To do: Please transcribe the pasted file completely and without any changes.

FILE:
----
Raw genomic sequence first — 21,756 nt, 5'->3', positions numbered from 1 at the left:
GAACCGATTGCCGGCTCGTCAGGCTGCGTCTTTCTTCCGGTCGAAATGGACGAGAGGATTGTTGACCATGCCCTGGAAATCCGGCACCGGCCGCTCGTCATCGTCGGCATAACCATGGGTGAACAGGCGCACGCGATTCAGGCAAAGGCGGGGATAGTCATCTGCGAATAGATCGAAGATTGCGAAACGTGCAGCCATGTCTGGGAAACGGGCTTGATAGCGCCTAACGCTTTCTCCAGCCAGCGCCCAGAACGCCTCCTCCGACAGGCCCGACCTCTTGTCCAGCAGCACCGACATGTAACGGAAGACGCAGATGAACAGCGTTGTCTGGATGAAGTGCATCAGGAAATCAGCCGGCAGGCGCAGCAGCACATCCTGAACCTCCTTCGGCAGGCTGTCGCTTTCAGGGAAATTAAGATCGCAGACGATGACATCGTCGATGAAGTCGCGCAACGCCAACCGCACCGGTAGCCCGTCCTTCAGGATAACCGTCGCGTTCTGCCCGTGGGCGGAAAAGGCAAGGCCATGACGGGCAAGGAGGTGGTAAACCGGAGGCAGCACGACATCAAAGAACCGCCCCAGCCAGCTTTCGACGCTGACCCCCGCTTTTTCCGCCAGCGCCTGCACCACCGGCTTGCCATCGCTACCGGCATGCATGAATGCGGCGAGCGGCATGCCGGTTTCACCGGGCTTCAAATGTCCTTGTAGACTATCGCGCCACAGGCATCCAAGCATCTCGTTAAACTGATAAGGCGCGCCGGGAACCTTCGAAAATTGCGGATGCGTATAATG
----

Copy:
Raw genomic sequence first — 21,756 nt, 5'->3', positions numbered from 1 at the left:
GAACCGATTGCCGGCTCGTCAGGCTGCGTCTTTCTTCCGGTCGAAATGGACGAGAGGATTGTTGACCATGCCCTGGAAATCCGGCACCGGCCGCTCGTCATCGTCGGCATAACCATGGGTGAACAGGCGCACGCGATTCAGGCAAAGGCGGGGATAGTCATCTGCGAATAGATCGAAGATTGCGAAACGTGCAGCCATGTCTGGGAAACGGGCTTGATAGCGCCTAACGCTTTCTCCAGCCAGCGCCCAGAACGCCTCCTCCGACAGGCCCGACCTCTTGTCCAGCAGCACCGACATGTAACGGAAGACGCAGATGAACAGCGTTGTCTGGATGAAGTGCATCAGGAAATCAGCCGGCAGGCGCAGCAGCACATCCTGAACCTCCTTCGGCAGGCTGTCGCTTTCAGGGAAATTAAGATCGCAGACGATGACATCGTCGATGAAGTCGCGCAACGCCAACCGCACCGGTAGCCCGTCCTTCAGGATAACCGTCGCGTTCTGCCCGTGGGCGGAAAAGGCAAGGCCATGACGGGCAAGGAGGTGGTAAACCGGAGGCAGCACGACATCAAAGAACCGCCCCAGCCAGCTTTCGACGCTGACCCCCGCTTTTTCCGCCAGCGCCTGCACCACCGGCTTGCCATCGCTACCGGCATGCATGAATGCGGCGAGCGGCATGCCGGTTTCACCGGGCTTCAAATGTCCTTGTAGACTATCGCGCCACAGGCATCCAAGCATCTCGTTAAACTGATAAGGCGCGCCGGGAACCTTCGAAAATTGCGGATGCGTATAATG